The point is that there are many ways to boost the economy besides even more artificial deficit stimulus, whose effect would be at most temporary anyway, as Mr. Blinder suggests.  It really is important to shrink our still very large annual deficits down to zero fairly quickly so that we stop adding to the huge burden which we have already placed on future generations.  In other words, we can likely have stronger economic growth and fiscal restraint at the same time, the best of all possible worlds!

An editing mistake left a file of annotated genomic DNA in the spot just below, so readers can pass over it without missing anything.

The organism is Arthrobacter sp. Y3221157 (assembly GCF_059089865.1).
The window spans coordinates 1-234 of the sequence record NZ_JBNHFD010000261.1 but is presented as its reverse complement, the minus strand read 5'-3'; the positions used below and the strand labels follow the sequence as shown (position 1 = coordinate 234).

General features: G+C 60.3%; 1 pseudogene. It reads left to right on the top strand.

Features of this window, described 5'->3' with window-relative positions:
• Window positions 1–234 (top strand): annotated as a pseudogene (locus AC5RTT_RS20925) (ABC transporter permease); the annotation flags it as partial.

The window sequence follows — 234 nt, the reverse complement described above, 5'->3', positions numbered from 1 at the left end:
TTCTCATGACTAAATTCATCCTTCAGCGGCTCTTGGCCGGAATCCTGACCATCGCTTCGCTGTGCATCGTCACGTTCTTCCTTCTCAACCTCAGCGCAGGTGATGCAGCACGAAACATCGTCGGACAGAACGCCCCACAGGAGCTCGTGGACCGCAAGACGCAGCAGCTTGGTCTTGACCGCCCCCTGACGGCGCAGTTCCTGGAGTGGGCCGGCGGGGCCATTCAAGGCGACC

The Folly of Paul Krugman


In yesterday’s New York Times Paul Krugman has a column “Fight the Future” in which he says that “fiscal contraction” is “undermining what might otherwise have been a fairly vigorous recovery” and that  focusing on long run fiscal sustainability “isn’t a way of being responsible”.  He compares our fiscal problems with global warming and says that the “uncertainty about the impact of greenhouse gases on global temperatures actually strengthens the case for action, to head off the risk of catastrophe”.  But “delaying action on entitlement reform has no comparable cost”.  He even says that seeking a “grand bargain” that links reduced austerity now to longer-run fiscal changes is harmful because it would involve negotiating with untrustworthy Republicans!